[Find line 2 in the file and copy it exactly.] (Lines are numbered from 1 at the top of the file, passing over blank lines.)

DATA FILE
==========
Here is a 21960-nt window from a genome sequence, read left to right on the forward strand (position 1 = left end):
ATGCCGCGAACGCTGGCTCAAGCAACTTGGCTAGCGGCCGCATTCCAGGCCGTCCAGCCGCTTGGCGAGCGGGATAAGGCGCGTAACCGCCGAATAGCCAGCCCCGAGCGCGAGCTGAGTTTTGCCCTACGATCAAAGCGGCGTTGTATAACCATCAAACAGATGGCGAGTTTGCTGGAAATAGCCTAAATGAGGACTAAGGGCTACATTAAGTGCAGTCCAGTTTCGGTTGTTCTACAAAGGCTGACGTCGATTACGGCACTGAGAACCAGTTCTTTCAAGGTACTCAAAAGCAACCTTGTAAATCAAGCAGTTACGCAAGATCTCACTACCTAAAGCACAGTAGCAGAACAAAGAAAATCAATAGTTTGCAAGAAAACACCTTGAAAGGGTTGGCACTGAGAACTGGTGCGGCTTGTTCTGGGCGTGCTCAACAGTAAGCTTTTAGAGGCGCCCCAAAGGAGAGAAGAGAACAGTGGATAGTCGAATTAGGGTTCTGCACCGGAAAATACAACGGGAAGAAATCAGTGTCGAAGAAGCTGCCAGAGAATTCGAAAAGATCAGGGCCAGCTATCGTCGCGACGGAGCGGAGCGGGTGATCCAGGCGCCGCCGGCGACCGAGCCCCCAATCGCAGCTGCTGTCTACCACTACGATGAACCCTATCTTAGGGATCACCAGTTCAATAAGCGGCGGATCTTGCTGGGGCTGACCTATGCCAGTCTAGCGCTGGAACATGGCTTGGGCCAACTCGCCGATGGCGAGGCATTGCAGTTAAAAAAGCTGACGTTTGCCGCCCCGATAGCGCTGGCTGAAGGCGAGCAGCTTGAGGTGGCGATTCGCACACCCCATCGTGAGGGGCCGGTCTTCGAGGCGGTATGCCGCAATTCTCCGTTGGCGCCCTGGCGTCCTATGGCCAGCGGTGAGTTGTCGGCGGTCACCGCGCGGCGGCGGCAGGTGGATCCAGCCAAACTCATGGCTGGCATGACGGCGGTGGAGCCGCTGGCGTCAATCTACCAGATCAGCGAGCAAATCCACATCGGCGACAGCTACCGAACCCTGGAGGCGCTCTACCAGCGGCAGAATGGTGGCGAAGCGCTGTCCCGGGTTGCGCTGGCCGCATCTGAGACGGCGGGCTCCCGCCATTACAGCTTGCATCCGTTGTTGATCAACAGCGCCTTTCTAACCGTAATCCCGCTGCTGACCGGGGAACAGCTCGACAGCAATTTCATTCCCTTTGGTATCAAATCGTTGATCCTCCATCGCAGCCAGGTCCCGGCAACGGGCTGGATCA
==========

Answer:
ATGCCGCGAACGCTGGCTCAAGCAACTTGGCTAGCGGCCGCATTCCAGGCCGTCCAGCCGCTTGGCGAGCGGGATAAGGCGCGTAACCGCCGAATAGCCAGCCCCGAGCGCGAGCTGAGTTTTGCCCTACGATCAAAGCGGCGTTGTATAACCATCAAACAGATGGCGAGTTTGCTGGAAATAGCCTAAATGAGGACTAAGGGCTACATTAAGTGCAGTCCAGTTTCGGTTGTTCTACAAAGGCTGACGTCGATTACGGCACTGAGAACCAGTTCTTTCAAGGTACTCAAAAGCAACCTTGTAAATCAAGCAGTTACGCAAGATCTCACTACCTAAAGCACAGTAGCAGAACAAAGAAAATCAATAGTTTGCAAGAAAACACCTTGAAAGGGTTGGCACTGAGAACTGGTGCGGCTTGTTCTGGGCGTGCTCAACAGTAAGCTTTTAGAGGCGCCCCAAAGGAGAGAAGAGAACAGTGGATAGTCGAATTAGGGTTCTGCACCGGAAAATACAACGGGAAGAAATCAGTGTCGAAGAAGCTGCCAGAGAATTCGAAAAGATCAGGGCCAGCTATCGTCGCGACGGAGCGGAGCGGGTGATCCAGGCGCCGCCGGCGACCGAGCCCCCAATCGCAGCTGCTGTCTACCACTACGATGAACCCTATCTTAGGGATCACCAGTTCAATAAGCGGCGGATCTTGCTGGGGCTGACCTATGCCAGTCTAGCGCTGGAACATGGCTTGGGCCAACTCGCCGATGGCGAGGCATTGCAGTTAAAAAAGCTGACGTTTGCCGCCCCGATAGCGCTGGCTGAAGGCGAGCAGCTTGAGGTGGCGATTCGCACACCCCATCGTGAGGGGCCGGTCTTCGAGGCGGTATGCCGCAATTCTCCGTTGGCGCCCTGGCGTCCTATGGCCAGCGGTGAGTTGTCGGCGGTCACCGCGCGGCGGCGGCAGGTGGATCCAGCCAAACTCATGGCTGGCATGACGGCGGTGGAGCCGCTGGCGTCAATCTACCAGATCAGCGAGCAAATCCACATCGGCGACAGCTACCGAACCCTGGAGGCGCTCTACCAGCGGCAGAATGGTGGCGAAGCGCTGTCCCGGGTTGCGCTGGCCGCATCTGAGACGGCGGGCTCCCGCCATTACAGCTTGCATCCGTTGTTGATCAACAGCGCCTTTCTAACCGTAATCCCGCTGCTGACCGGGGAACAGCTCGACAGCAATTTCATTCCCTTTGGTATCAAATCGTTGATCCTCCATCGCAGCCAGGTCCCGGCAACGGGCTGGATCA